Zebras are known to be difficult, ill-tempered creatures, so it’s understandable that some zookeepers would want to avoid dealing with them. On the other hand, wildlife parks need to draw in customers, and the hoofed creatures are gorgeous, so it’s understandable that management would want to work around this.
Yet under no circumstances should the solution to this dilemma be to take a donkey, paint it white with black stripes, and put it in a zebra enclosure.
According to a report by Egyptian outlet Extra News, Mahmoud A. Sarhan, a student from Cairo, was visiting the city’s International Garden municipal park earlier this week when he came across a pair of equines that were clearly not as advertised. After posting several photos and a video to social media, the story quickly went viral.
Many veterinarians, contacted by journalists covering the zoo’s cringe-worthy counterfeit attempt, have since stated that there is no way these animals are zebras, as their stripe patterns don’t resemble those of any of the three species within the African zebra genus. Plus, real stripes don’t start to smear in hot weather.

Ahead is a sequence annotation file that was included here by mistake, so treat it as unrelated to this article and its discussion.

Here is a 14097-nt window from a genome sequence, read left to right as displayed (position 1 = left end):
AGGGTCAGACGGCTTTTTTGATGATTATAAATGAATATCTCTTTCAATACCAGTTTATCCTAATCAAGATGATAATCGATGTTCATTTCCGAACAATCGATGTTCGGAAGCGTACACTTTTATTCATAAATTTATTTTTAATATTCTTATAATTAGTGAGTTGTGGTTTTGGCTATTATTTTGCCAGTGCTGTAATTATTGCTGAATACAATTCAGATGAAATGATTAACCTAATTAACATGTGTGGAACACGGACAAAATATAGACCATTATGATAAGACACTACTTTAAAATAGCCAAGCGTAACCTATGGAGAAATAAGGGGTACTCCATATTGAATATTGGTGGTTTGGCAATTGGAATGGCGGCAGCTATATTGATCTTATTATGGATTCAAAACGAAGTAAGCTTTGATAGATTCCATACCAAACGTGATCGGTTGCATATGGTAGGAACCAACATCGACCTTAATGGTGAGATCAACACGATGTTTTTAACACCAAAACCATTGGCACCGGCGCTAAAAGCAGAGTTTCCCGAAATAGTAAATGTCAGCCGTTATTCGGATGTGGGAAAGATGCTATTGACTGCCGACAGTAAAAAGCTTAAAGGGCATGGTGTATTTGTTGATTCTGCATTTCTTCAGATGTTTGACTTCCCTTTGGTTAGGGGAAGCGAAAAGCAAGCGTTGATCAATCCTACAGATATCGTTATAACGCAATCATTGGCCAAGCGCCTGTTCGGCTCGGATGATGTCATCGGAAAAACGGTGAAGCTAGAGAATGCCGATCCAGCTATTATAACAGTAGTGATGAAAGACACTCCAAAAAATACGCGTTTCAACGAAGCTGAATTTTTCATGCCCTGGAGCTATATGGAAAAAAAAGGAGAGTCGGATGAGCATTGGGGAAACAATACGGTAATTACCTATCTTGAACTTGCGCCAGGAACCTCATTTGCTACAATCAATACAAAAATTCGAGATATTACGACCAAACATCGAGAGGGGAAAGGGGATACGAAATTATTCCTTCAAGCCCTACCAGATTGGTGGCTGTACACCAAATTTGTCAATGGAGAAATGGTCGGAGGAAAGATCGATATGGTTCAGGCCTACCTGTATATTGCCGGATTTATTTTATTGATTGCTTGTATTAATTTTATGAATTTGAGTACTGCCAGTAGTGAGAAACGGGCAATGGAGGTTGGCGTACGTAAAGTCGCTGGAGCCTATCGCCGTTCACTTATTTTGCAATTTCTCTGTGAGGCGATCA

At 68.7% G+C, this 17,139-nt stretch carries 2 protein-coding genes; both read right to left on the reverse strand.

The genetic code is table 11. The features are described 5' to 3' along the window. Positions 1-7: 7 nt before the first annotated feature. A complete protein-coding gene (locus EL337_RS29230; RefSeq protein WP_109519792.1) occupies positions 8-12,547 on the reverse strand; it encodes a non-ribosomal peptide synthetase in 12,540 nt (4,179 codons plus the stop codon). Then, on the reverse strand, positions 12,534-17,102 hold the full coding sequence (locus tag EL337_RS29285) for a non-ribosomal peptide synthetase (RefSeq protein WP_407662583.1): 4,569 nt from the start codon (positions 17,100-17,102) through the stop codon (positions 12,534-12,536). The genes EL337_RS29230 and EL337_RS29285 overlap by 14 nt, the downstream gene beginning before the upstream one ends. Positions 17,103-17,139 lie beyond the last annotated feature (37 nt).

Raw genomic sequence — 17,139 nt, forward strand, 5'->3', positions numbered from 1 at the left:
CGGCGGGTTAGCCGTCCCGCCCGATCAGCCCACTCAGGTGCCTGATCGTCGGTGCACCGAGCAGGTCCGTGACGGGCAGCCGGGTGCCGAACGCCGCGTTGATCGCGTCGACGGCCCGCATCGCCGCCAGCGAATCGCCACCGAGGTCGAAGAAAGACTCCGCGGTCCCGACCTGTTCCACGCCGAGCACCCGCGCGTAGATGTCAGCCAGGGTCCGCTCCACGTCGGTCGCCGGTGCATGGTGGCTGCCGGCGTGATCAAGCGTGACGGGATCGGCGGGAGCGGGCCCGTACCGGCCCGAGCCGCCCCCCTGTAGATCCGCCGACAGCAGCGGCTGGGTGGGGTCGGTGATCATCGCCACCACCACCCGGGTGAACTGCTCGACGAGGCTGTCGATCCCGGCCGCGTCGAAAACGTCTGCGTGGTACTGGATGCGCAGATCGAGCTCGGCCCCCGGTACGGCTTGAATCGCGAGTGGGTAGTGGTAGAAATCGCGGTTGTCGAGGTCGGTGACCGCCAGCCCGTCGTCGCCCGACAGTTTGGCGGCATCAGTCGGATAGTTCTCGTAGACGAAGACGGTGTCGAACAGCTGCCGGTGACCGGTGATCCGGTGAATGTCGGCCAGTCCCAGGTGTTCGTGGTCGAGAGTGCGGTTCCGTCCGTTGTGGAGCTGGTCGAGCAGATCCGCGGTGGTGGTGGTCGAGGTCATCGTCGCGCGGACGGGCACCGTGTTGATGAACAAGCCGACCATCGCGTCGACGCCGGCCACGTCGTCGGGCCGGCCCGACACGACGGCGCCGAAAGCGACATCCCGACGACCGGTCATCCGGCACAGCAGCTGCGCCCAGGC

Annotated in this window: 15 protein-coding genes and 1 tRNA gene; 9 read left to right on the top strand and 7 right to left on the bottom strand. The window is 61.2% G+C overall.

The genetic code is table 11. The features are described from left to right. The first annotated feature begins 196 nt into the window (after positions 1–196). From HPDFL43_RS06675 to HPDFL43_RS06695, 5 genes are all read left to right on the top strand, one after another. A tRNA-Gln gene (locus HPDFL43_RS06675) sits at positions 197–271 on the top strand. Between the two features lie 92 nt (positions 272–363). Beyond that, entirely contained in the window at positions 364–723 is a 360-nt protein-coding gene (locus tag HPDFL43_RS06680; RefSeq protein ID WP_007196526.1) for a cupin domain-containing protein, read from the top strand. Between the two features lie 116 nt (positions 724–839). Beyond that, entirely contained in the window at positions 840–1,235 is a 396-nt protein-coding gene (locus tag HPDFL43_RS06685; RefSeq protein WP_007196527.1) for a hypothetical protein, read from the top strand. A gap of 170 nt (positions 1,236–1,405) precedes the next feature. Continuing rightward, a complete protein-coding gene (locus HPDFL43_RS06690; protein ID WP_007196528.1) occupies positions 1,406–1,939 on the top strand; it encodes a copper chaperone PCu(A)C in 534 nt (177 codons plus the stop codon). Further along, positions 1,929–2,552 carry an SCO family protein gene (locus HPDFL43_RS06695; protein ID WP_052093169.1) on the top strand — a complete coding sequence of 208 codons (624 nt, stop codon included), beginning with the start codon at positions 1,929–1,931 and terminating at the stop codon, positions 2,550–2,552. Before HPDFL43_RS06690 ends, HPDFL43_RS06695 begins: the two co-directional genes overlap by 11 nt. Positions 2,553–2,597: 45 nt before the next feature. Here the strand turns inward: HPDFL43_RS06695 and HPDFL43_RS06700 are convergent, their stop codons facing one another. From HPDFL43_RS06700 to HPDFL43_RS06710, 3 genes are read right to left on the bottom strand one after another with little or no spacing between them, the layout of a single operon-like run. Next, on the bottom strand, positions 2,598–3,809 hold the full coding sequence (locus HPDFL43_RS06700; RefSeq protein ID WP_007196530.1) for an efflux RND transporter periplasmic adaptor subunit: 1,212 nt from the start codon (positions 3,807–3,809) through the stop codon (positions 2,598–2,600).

As for what type of ungulate lies under the poorly executed disguise, the long pointy ears and light-colored snouts make them dead ringers for domesticated donkeys. But Sarhan didn’t need an expert to confirm this.
“From the first sight I knew that it was a donkey not a zebra as I'm an artist. I know the shape of donkeys and also I know the shape of zebras,” Sarhan told IFLScience via online message.
“I laughed to death when I saw the donkey, [it was a] really hilarious moment for me.”
Interestingly, domesticated donkeys and zebras are closely related enough that they can produce hybrid offspring, known as “zedonks”. These cross-bred animals are often sought out by exotic animal enthusiasts because they (sometimes) inherit the calmer, friendlier demeanor of a donkey but keep the beautiful stripes of a zebra.